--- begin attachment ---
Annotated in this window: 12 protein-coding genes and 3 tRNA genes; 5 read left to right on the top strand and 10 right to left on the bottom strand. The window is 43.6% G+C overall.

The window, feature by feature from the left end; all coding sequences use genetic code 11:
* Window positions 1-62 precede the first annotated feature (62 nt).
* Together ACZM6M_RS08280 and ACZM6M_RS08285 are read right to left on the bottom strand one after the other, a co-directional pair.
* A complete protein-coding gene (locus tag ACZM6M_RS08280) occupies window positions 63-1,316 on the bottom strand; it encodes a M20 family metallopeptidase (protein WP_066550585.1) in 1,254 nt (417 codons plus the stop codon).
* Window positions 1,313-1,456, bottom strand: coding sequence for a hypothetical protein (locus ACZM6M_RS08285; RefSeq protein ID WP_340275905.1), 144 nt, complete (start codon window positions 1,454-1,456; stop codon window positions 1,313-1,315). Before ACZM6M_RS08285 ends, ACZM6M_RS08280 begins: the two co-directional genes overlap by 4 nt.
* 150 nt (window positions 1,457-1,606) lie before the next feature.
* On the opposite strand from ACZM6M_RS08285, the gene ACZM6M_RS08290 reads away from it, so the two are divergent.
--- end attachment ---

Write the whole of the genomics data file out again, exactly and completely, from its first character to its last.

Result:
Annotated in this window: 12 protein-coding genes and 3 tRNA genes; 5 read left to right on the top strand and 10 right to left on the bottom strand. The window is 43.6% G+C overall.

The window, feature by feature from the left end; all coding sequences use genetic code 11:
* Window positions 1-62 precede the first annotated feature (62 nt).
* Together ACZM6M_RS08280 and ACZM6M_RS08285 are read right to left on the bottom strand one after the other, a co-directional pair.
* A complete protein-coding gene (locus tag ACZM6M_RS08280) occupies window positions 63-1,316 on the bottom strand; it encodes a M20 family metallopeptidase (protein WP_066550585.1) in 1,254 nt (417 codons plus the stop codon).
* Window positions 1,313-1,456, bottom strand: coding sequence for a hypothetical protein (locus ACZM6M_RS08285; RefSeq protein ID WP_340275905.1), 144 nt, complete (start codon window positions 1,454-1,456; stop codon window positions 1,313-1,315). Before ACZM6M_RS08285 ends, ACZM6M_RS08280 begins: the two co-directional genes overlap by 4 nt.
* 150 nt (window positions 1,457-1,606) lie before the next feature.
* On the opposite strand from ACZM6M_RS08285, the gene ACZM6M_RS08290 reads away from it, so the two are divergent.